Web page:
3D Integration of 2D Field-Effect Transistors

Researchers from Penn State have demonstrated a novel method of 3D integration using 2D materials. This advancement, detailed in their recent study, addresses the growing challenge of fitting more transistors into increasingly smaller areas, a key concern in the semiconductor industry as devices continue to shrink in size while requiring enhanced functionality

Penn State researchers demonstrated 3D integration of semiconductors at a massive scale, characterizing tens of thousands of devices using 2D transistors made with 2D semiconductors, enabling electronic gadgets to possibly become smarter and more versatile. Image Credit: Elizabeth Flores-Gomez Murray/Materials Research Institute


The number of transistors on a chip will double every two years, according to Moore’s Law, a key scaling concept for electronic devices, guaranteeing increasing processing power—but there is a limit.

Today’s most powerful processors have approximately 50 billion transistors in an area the size of a single thumbnail. According to Penn State experts, the job of fitting even more transistors into that tight region has grown increasingly tough.

Saptarshi Das, an Associate Professor of Engineering Science and Mechanics and co-corresponding author of the study, and his colleagues propose a solution in a study published on January 10th, 2023 in the scientific journal Nature: smoothly integrating 3D integration with 2D materials.

Within the semiconductor industry, 3D integration refers to the vertical stacking of several layers of semiconductor components. This method not only makes it easier to fit more silicon-based transistors onto a computer chip—a process known as “More Moore”—but it also makes it possible to use transistors made of two-dimensional materials to incorporate different functionalities within different layers of the stack—a concept known as “More than Moore.”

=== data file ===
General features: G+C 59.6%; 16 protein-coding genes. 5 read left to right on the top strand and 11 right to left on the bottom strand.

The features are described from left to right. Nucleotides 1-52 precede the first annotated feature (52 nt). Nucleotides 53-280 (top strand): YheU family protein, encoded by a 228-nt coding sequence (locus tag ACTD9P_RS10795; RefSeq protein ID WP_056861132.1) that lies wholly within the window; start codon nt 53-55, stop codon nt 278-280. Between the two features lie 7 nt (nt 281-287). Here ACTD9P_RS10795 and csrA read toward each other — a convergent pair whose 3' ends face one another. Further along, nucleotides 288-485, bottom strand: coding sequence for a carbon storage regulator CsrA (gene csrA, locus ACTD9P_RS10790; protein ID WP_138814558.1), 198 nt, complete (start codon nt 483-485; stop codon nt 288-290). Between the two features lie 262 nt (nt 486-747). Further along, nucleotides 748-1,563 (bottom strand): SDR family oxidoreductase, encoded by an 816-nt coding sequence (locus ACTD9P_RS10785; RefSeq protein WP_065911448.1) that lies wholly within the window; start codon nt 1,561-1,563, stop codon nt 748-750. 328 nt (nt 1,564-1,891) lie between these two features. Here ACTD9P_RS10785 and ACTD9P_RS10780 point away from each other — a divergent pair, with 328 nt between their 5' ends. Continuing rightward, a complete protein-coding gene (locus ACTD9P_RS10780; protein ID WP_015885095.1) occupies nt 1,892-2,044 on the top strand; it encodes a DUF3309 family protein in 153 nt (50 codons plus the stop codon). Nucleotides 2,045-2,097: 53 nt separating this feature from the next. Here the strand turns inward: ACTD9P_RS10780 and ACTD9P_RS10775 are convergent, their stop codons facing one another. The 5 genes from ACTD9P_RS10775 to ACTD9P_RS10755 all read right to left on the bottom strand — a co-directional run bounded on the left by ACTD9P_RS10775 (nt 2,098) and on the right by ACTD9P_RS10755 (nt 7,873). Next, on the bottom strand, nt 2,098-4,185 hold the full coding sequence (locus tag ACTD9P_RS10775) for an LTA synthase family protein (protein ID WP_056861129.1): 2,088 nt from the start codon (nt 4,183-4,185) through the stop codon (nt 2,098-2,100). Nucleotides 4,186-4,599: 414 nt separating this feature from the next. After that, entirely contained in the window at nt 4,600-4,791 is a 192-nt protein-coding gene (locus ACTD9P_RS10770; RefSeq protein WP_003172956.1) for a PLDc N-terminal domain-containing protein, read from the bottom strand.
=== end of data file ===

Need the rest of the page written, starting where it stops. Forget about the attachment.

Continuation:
Through the work described in the study, Saptarshi and the team show that there are practical ways to accomplish More Moore and More than Moore through monolithic 3D integration, in addition to scaling existing technology. Instead of stacking separately manufactured layers as in the past, researchers that use monolithic 3D integration construct the devices directly on top of each other.

Monolithic 3D integration offers the highest density of vertical connections as it does not rely on bonding of two pre-patterned chips — which would require microbumps where two chips are bonded together — so you have more space to make connections.

Najam Sakib, Study Co-Author and Graduate Research Assistant, Pennsylvania State University

However, Darsith Jayachandran, a graduate research assistant in engineering science and mechanics and co-corresponding author of the study, points out that monolithic 3D integration presents substantial problems because traditional silicon components would melt at processing temperatures.

One challenge is the process temperature ceiling of 450 degrees Celsius (C) for back-end integration for silicon-based chips — our monolithic 3D integration approach drops that temperate significantly to less than 200 C. Incompatible process temperature budgets make monolithic 3D integration challenging with silicon chips, but 2D materials can withstand temperatures needed for the process.

Darsith Jayachandran, Study Co-Corresponding Author and Graduate Research Assistant, Pennsylvania State University

Although the researchers employed pre-existing methodologies, they are the first to accomplish monolithic 3D integration at this scale by employing transition metal dichalcogenides, a type of 2D semiconductor, to create 2D transistors.

It is about adding new and useful features to our electronic devices, like better sensors, improved battery management or other special functions, to make our gadgets smarter and more versatile.

Muhtasim Ul Karim Sadaf, Graduate Research Assistant, Pennsylvania State University

More energy-efficient computing was also made possible by the 3D integration’s ability to vertically stack the devices, which resolved an unexpected issue for such tiny components as transistors on a computer chip: distance.

 By stacking devices vertically on top of each other, you're decreasing the distance between devices, and therefore, you're decreasing the lag and also the power consumption.